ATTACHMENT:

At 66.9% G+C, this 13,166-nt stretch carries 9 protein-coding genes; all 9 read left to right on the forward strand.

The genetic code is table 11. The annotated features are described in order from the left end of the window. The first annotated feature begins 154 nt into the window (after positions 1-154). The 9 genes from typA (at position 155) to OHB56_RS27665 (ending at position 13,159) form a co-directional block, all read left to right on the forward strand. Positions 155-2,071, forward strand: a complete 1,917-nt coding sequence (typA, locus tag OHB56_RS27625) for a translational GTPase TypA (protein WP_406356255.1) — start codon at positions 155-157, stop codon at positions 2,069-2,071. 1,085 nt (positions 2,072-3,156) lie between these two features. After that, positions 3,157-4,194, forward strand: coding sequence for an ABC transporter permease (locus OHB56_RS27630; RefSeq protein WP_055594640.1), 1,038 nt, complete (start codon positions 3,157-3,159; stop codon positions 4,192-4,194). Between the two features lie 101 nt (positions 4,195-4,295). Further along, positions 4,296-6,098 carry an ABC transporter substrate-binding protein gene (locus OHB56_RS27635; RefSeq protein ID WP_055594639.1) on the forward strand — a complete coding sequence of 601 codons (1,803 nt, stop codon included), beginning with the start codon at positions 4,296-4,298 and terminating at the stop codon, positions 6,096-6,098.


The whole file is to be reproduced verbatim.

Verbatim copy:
At 66.9% G+C, this 13,166-nt stretch carries 9 protein-coding genes; all 9 read left to right on the forward strand.

The genetic code is table 11. The annotated features are described in order from the left end of the window. The first annotated feature begins 154 nt into the window (after positions 1-154). The 9 genes from typA (at position 155) to OHB56_RS27665 (ending at position 13,159) form a co-directional block, all read left to right on the forward strand. Positions 155-2,071, forward strand: a complete 1,917-nt coding sequence (typA, locus tag OHB56_RS27625) for a translational GTPase TypA (protein WP_406356255.1) — start codon at positions 155-157, stop codon at positions 2,069-2,071. 1,085 nt (positions 2,072-3,156) lie between these two features. After that, positions 3,157-4,194, forward strand: coding sequence for an ABC transporter permease (locus OHB56_RS27630; RefSeq protein WP_055594640.1), 1,038 nt, complete (start codon positions 3,157-3,159; stop codon positions 4,192-4,194). Between the two features lie 101 nt (positions 4,195-4,295). Further along, positions 4,296-6,098 carry an ABC transporter substrate-binding protein gene (locus OHB56_RS27635; RefSeq protein ID WP_055594639.1) on the forward strand — a complete coding sequence of 601 codons (1,803 nt, stop codon included), beginning with the start codon at positions 4,296-4,298 and terminating at the stop codon, positions 6,096-6,098.